At the national level, SADC National Committees were set up to coordinate their respective Member States’ interests relating to SADC. As before, the work was responsible to the various Councils of Ministers (for Agriculture and Natural Resources in the case of FANR).

Following restructuring, attention shifted to developing a more coherent strategy to eliminate poverty in the region. The preparation of this strategy was tasked to the Secretariat and the result is the Regional Indicative Strategic Development Plan (RISDP) which is currently being discussed with SADC’s ‘Development Partners’.

The Food & Natural Resource (FANR) Directorate

The Directorate inherited several information systems originating from the former sector coordinating units, among others, the Regional Early Warning System for Food Security (REWS); the crop pest and animal disease surveillance system; the remote sensing project; and regional vulnerability assessment.

In 2003, the Council of Ministers directed that a Regional Food Security Information System be rationalized, incorporating the various information systems projects and networks within FANR. This was a formidable task, and soon FANR was asked to do a great deal more, especially after the SADC Summit on Agriculture and Food Security held in 2004 in Dar es Salaam on Enhancing Agriculture and Food Security for Poverty Reduction in the SADC Region. The summit was held in the aftermath of the 2002-03 drought which revealed chronic levels of food insecurity.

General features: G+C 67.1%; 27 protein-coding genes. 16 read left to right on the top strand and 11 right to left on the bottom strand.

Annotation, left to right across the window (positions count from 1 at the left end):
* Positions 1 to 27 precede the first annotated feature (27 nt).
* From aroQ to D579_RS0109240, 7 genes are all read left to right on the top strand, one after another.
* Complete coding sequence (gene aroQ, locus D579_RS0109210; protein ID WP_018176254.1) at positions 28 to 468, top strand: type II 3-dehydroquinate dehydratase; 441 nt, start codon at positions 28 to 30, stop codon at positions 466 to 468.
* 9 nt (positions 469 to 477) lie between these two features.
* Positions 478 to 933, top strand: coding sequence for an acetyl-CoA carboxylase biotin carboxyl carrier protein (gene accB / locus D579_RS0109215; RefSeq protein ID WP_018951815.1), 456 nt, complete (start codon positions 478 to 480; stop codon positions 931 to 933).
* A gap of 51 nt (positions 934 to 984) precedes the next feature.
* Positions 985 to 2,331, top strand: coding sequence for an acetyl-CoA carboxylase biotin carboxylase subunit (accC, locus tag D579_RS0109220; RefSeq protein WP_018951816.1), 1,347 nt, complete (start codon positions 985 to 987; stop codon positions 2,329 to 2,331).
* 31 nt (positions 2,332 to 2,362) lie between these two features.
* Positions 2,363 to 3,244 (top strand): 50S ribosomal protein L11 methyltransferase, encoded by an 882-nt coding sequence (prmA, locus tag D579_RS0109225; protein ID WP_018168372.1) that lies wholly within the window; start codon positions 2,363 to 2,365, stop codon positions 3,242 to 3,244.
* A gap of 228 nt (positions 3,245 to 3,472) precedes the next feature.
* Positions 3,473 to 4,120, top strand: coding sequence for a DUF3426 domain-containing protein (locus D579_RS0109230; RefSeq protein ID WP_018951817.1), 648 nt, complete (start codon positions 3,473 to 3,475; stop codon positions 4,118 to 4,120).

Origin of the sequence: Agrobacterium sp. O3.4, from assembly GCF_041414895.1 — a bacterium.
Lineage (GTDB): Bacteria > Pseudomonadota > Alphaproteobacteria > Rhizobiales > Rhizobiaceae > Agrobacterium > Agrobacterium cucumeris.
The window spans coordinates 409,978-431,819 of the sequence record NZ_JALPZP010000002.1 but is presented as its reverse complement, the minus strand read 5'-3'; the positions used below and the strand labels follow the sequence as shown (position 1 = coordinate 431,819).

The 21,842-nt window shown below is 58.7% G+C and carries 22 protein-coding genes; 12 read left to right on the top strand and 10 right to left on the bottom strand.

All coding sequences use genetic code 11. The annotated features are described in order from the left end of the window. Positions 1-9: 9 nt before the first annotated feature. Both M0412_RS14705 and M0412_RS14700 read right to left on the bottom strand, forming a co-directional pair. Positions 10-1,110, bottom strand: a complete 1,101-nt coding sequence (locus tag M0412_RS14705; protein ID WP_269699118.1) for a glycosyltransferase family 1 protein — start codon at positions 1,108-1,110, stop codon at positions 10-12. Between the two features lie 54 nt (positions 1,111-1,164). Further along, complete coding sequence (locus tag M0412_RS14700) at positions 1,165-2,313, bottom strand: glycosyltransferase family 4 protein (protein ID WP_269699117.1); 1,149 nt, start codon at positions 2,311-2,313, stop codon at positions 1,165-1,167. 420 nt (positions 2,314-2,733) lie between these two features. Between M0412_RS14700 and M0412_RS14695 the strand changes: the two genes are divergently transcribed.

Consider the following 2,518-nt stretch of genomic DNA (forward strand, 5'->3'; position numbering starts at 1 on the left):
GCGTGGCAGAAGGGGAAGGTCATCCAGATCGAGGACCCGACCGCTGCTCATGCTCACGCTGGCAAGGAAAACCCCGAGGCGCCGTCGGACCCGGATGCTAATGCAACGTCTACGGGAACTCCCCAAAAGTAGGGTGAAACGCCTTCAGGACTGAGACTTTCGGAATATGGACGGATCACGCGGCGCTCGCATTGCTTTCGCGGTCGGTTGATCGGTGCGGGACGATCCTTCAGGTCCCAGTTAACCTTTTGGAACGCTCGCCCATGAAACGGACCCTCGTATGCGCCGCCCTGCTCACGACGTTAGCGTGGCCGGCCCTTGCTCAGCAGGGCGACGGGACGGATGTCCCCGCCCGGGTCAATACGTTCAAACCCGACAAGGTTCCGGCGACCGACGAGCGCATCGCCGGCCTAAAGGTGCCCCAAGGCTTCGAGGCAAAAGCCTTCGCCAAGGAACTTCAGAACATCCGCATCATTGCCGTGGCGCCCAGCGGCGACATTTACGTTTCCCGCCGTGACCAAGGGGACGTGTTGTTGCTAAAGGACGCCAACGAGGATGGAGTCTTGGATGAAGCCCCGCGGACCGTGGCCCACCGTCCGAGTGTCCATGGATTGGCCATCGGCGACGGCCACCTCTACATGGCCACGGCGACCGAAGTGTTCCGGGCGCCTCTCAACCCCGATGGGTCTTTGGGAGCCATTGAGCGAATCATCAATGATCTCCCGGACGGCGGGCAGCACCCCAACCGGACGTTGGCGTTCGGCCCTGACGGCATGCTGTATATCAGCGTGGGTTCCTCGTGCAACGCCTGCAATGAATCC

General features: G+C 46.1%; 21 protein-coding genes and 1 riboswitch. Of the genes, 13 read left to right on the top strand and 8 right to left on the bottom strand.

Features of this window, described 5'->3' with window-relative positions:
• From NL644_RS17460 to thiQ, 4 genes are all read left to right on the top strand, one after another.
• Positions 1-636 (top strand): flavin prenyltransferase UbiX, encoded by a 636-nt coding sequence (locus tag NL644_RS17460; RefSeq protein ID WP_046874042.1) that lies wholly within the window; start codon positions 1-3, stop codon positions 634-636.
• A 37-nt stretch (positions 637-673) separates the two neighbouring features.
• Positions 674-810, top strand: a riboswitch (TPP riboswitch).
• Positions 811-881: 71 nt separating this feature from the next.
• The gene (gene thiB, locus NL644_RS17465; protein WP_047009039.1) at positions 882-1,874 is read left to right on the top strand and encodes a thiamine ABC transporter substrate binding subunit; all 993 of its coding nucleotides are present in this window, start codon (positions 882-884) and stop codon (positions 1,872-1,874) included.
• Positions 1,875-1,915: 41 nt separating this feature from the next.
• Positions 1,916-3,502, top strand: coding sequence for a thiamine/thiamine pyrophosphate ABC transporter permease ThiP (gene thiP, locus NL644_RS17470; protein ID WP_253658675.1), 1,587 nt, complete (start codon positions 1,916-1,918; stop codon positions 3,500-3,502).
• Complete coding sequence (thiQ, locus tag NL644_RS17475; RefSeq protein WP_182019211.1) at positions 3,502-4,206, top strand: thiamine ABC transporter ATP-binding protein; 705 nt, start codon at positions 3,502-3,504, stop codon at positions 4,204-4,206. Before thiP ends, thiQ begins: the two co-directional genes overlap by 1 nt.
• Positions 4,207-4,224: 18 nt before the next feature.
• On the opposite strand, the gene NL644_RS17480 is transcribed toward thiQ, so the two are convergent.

The subsequent Declaration has been the guiding document for FANR and has led to a number of new programmes and renewed focus on long-standing programmes.

Disaster Preparedness

The SADC disaster preparedness strategy is built on three pillars:

  • an early warning and monitoring component to alert countries of impending emergencies as well as identify and monitor pending emergencies